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Virtual tour 5 - Uniforms 1917

The Battle of Passchendaele must be the most destructive and bloody event of the war in the area. The attack on land is begun on 31 July 1917. The British army plans to break through the German defences on the ridge in three weeks and then liberate the Belgian coast. After more than 100 days’ arduous fighting, though, the offensive grinds to a halt amongst the debris of what once used to be Passchendaele. The third part of the museum tour, The Passchendaele Experience, goes into further detail about this battle.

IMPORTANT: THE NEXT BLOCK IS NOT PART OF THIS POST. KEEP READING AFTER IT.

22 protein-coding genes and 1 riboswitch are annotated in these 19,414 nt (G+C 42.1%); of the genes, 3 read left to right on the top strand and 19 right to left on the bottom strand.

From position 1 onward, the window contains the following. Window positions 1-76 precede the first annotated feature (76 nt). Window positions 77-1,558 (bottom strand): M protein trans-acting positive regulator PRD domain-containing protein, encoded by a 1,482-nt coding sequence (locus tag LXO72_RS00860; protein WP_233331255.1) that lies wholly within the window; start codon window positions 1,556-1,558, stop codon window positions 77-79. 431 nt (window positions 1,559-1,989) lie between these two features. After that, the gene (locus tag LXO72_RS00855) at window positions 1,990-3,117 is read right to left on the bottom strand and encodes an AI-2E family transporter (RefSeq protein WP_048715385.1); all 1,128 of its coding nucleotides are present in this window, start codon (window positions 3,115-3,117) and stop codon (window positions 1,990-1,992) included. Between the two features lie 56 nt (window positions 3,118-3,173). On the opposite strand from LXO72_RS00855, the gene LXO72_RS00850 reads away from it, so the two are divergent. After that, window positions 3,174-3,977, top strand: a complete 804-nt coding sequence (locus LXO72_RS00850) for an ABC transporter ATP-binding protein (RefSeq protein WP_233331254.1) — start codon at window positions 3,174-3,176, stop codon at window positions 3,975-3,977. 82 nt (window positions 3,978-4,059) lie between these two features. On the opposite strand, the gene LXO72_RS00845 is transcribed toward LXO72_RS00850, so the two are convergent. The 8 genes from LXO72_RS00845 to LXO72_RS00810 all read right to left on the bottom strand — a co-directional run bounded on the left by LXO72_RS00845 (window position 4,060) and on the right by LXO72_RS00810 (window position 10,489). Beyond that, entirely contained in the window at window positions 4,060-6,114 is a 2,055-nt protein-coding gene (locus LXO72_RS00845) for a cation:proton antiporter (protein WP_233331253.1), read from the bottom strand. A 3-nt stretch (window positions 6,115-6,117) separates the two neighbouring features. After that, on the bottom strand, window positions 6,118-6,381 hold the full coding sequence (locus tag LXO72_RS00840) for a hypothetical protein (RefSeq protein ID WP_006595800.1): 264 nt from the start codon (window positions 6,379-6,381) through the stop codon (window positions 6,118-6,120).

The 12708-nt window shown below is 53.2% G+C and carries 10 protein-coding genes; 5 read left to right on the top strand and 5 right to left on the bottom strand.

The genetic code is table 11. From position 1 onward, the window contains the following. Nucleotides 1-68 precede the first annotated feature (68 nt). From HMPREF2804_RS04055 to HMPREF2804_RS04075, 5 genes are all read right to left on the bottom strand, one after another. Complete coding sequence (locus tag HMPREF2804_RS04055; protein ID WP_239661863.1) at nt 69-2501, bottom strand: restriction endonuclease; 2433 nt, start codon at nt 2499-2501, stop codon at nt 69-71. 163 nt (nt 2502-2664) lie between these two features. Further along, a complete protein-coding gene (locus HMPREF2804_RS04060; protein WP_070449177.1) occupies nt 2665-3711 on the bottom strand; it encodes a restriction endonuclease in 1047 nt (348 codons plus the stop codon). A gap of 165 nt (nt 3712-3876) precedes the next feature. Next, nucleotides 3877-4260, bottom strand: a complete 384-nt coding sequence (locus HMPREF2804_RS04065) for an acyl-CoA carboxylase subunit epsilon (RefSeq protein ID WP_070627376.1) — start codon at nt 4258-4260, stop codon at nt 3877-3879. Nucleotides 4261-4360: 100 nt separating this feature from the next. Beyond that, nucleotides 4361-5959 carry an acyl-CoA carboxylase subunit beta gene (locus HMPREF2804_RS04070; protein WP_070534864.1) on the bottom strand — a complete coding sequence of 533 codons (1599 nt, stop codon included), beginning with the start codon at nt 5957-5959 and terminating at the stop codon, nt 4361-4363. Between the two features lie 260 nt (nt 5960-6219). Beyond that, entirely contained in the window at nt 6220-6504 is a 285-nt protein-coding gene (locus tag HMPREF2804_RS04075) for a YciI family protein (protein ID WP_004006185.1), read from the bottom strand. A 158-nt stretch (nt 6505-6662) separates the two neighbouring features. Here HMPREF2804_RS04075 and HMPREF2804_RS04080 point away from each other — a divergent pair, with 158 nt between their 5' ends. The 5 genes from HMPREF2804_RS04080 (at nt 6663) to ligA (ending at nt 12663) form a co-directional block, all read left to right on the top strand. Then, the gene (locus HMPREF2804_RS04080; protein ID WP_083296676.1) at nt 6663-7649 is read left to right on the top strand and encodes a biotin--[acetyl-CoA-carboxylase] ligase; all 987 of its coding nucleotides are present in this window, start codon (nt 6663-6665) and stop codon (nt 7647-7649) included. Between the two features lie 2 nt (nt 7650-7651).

Object 1: Poncho (MZ 00113)

Because their woollen uniforms aren’t very good against the rain, British troops use waterproof cloth during the initial years of the war. The first models are rectangular and terribly unpractical. But from the end of July 1917, the men are issued with a watertight poncho, a piece of kit very welcome for those who have had to withstand the mud and rain in Flanders. The poncho isn’t only good against the rain, it also offers some protection against the mustard gas: unlike the woollen uniforms, the oily vapour doesn’t stick to the poncho, so the rain poncho is also dubbed ‘gas poncho’, although it was never really designed for the purpose. (MMP1917, MZ 00113)

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